“On Dasher, on Dancer, on Prancer and Vixen!” And I bet you know the rest. Santa’s Sleigh is once more making its way through Culver City this December to put kids and adults alike in the holiday spirit.
For Culver Crest, Thursday, December 14th from 5pm to 9pm is that magic time.
Residential streets in the area bounded by Overland Avenue as the West border, Culver Crest as the East border, Northgate Avenue as the North border, and South Drive as the South border will be visited. And yes, Santa will be making occasional stops.
Should you happen to miss Santa’s sojourn through our streets, you can always visit the Sleigh in front of City Hall, where it becomes stationary as of December 21st.
The Culver Crest Neighborhood Association put in a call to Culver City Fire Department for a statement regarding neighborhood safety concerns expressed by some of the residents. First of all, the City of Culver City is only involved peripherally. West LA College is not in Culver City. It is in the unincorporated area of Los Angeles County under LA County Supervisor Mark Ridley-Thomas. County Sheriff and Fire are responsible for safety. The event is sponsored by the Culver City Exchange Club, a dedicated community service organization. The proceeds from the event helps many great charitable causes that they support in our City. The money stays right here.
Culver City helps to support the event by providing Police and Fire at a nominal fee and will be providing patrols and traffic control as per the letter that went out to all residents last week. The CCFD (Fire Department) will be patrolling the area in coordination with LA County Fire. Their biggest concern is illegal fireworks set off in the neighborhoods. This is the greatest risk, not the organized show, which is highly regulated. Letters were sent out to most residents in the Crest regarding brush removal as it does each and every year. The City provides a large dumpster free for all residents to use for disposal of cuttings in compliance with the City Brush Clearance Codes. The bin is located on the vacant lot where Flaxton and Youngworth meet.
The Fire Department and the City consider the Fireworks Show to be in compliance with rigorous safety regulations for such shows. The process is highly vetted. The event is produced by Garden State Fireworks. This 125 year old company is the leading national producer of such shows and is operated by a highly trained team of pyrotechnic engineers. Some degree of licensing is required and their entire process is rigorously planned and tested. You have seen their shows at the Olympics, the Washington DC Capitol Mall, New York Harbor New Years Eve, and Disney Parks (who are the largest consumer of fireworks in the world.) All fireworks are manufactured in the United States under strict quality standards and are rigorously tested. Unlike illegal fireworks, they are designed so that the embers burn “cold,” meaning that when those big rockets explode in color in the air, the embers burn completely and are almost instantly cold. No hot embers fall to the ground. No one can be harmed by them, and brush cannot catch fire from them. This is not true of illegal fireworks. Even fireworks labeled “safe and sane” can cause brushfires or burn people. This is not to say that accidents cannot happen (and they occasionally do,) but you are safer at the event than you are driving to it. So is the neighborhood.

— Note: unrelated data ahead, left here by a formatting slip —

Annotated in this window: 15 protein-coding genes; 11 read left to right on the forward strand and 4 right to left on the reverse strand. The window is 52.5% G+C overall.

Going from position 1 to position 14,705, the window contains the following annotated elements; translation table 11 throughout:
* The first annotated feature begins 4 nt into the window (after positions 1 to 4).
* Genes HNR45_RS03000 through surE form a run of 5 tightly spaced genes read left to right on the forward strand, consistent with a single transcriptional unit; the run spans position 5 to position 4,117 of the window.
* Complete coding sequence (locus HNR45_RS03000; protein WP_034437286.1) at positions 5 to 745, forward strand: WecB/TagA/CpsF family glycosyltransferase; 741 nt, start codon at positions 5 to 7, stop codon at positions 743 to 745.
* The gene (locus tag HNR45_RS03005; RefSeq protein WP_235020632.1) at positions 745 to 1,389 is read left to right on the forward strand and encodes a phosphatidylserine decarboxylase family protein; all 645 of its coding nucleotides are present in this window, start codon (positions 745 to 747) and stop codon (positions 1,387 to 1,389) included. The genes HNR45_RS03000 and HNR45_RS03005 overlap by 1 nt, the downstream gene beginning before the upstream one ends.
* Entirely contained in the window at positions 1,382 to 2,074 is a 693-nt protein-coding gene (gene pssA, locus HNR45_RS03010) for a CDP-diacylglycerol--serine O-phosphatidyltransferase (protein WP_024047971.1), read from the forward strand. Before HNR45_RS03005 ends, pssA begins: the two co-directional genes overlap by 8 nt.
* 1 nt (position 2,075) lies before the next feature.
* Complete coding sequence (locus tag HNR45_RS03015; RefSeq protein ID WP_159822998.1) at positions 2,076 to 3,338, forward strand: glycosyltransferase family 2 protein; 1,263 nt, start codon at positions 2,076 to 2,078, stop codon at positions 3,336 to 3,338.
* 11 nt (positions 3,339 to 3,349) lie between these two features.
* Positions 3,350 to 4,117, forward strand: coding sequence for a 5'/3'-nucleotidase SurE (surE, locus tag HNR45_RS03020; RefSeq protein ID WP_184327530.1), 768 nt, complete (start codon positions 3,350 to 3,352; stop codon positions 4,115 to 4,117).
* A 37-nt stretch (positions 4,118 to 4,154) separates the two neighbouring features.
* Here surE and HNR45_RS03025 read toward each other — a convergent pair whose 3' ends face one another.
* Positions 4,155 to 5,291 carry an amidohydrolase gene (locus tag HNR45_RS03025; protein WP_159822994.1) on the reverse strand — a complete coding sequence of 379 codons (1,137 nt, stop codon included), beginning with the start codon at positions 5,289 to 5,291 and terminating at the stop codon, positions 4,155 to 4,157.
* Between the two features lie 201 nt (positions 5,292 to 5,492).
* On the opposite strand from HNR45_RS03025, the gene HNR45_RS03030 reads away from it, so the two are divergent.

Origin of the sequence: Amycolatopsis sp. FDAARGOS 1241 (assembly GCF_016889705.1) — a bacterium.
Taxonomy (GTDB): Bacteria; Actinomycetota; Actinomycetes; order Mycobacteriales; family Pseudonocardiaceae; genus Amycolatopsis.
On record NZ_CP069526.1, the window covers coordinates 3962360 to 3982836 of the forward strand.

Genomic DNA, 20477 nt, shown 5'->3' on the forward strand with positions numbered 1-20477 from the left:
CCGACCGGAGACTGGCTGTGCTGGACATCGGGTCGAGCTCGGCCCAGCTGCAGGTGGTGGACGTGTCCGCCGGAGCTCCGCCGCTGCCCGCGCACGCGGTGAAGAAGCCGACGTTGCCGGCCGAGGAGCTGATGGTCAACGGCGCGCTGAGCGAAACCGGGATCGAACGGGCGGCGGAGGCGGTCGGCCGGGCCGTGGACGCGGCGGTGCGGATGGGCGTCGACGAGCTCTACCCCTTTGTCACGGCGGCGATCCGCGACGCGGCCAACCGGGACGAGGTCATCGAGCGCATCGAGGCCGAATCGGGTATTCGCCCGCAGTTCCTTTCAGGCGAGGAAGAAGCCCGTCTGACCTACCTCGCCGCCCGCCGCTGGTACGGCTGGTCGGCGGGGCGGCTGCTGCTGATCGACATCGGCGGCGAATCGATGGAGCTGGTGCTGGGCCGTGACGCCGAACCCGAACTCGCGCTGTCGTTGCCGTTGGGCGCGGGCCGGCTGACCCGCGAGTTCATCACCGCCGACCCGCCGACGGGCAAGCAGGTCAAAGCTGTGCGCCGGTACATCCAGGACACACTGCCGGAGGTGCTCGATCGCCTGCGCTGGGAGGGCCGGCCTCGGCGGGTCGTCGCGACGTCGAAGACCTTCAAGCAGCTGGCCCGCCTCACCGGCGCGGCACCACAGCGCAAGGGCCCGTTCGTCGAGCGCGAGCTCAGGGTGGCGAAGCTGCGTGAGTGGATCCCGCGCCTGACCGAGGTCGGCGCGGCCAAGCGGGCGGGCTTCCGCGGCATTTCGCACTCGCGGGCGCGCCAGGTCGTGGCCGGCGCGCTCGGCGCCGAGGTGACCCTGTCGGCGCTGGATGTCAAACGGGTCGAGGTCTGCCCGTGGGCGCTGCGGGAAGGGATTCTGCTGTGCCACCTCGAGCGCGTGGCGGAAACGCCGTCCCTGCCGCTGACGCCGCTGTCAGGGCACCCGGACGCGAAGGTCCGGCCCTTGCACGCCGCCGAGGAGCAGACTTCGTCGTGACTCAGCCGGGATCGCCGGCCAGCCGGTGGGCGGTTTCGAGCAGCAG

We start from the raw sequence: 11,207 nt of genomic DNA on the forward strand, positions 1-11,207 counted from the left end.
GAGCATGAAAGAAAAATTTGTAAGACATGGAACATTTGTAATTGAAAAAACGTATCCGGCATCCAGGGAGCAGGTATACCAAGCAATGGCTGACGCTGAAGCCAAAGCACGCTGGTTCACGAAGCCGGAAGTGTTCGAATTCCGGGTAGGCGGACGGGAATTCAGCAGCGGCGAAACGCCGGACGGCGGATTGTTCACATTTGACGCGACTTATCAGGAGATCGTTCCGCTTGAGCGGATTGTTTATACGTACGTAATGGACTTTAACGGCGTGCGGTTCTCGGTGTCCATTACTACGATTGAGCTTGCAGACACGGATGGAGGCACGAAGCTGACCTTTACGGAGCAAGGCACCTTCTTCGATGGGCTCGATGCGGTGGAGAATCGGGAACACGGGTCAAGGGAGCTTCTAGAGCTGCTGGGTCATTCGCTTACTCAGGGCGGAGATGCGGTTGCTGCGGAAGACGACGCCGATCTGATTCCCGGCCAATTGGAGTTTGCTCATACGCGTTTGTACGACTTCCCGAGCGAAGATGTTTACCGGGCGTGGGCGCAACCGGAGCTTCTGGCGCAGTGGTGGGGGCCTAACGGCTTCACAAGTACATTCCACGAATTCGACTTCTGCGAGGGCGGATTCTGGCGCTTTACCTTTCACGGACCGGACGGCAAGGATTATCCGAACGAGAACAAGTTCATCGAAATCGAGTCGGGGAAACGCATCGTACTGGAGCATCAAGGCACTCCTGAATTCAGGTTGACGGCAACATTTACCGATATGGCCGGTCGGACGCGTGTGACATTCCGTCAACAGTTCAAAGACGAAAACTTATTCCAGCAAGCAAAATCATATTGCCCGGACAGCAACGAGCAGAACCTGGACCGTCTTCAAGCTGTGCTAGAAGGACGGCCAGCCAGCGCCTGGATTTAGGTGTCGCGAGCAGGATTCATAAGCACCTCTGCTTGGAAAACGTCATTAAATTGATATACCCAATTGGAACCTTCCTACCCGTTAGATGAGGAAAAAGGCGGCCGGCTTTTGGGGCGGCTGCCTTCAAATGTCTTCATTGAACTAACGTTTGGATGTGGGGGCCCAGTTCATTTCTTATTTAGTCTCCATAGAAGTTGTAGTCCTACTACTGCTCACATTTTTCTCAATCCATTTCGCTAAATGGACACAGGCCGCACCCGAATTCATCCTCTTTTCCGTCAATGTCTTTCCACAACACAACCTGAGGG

I was told by CCFD that there will be observers in the neighborhood, and around the oil fields. They consider the oilfields to pose little danger. Oil is too deep for concern and surface level gas and oil pipelines are theoretically protected by highly sophisticated, high tech fire suppression systems intended to protect their interests from potential loss or damage by fire. LA County Fire is also standing by and patrolling. Again, the biggest threat comes from the use of illegal fireworks in the neighborhood.
Unfortunately, there is no easy answer for the wildlife and pets. The best we can do is consult our Veterinarians for calming remedies and follow instructions that have been well publicized to keep your pets protected and as calm as possible under the circumstances.
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Grace Elliot on Northgate St. writes:
“The Lucky Man” part of the Culver City Disability Film Series
I am a member of the Culver City Disability Advisory Committee and we have been working on a Disability Film Series (the first to premier on July 29 at 4:00 p.m. at the Culver City Senior Center). Similar film series’ are currently done in many other major cities and we think it would be appropriate to have it start in California in Culver City since we are “The Heart of Screenland”. The film, The Lucky Man, is an Emmy-nominated documentary made by and about a Culver City Lindberg Park resident and his battle and death from ALS, commonly known in the US as Lou Gehrig’s Disease.